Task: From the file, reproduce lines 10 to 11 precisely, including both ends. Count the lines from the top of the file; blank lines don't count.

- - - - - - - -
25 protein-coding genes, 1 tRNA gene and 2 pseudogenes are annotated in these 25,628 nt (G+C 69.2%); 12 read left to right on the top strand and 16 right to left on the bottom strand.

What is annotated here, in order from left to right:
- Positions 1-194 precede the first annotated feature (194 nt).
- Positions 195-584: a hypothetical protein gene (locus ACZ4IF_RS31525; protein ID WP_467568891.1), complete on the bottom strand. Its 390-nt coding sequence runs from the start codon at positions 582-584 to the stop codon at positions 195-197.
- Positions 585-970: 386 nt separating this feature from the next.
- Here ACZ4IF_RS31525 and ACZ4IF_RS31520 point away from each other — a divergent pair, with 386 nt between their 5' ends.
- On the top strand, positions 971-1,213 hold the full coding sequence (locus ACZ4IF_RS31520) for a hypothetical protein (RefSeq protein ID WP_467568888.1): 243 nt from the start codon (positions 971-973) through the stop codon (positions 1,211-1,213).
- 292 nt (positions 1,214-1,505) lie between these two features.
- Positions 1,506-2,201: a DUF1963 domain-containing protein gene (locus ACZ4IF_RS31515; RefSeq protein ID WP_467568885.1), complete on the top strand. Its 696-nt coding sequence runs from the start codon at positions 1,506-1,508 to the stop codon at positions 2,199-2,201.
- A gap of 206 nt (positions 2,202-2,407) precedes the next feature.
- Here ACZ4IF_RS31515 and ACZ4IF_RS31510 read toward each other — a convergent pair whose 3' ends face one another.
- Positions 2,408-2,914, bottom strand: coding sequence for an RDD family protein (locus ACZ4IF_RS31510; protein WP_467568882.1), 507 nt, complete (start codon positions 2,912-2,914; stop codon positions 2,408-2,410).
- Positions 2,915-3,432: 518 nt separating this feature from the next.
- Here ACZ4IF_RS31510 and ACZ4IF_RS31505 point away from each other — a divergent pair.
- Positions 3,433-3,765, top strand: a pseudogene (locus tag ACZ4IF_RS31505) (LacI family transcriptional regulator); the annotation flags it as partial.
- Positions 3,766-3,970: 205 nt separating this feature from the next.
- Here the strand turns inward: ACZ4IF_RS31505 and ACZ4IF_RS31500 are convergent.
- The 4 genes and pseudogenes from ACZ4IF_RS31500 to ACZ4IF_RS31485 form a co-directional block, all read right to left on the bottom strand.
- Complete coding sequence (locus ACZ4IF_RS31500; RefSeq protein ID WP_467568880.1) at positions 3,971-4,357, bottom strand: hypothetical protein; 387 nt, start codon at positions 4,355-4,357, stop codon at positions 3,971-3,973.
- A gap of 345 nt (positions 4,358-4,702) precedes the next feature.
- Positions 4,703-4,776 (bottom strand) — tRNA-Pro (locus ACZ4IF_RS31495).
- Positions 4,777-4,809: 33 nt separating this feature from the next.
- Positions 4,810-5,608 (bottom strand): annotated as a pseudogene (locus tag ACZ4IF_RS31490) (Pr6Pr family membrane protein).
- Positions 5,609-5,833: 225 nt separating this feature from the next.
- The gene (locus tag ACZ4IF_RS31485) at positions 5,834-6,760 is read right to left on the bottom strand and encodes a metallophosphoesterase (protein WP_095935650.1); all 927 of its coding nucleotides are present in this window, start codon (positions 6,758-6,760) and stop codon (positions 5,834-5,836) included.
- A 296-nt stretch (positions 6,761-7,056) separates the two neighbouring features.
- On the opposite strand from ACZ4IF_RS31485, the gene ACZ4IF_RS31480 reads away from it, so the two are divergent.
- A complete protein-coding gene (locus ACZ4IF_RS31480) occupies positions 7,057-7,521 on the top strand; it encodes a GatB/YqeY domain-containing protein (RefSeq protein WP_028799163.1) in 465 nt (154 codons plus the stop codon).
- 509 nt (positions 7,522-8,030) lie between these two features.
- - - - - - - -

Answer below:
- A gap of 206 nt (positions 2,202-2,407) precedes the next feature.
- Here ACZ4IF_RS31515 and ACZ4IF_RS31510 read toward each other — a convergent pair whose 3' ends face one another.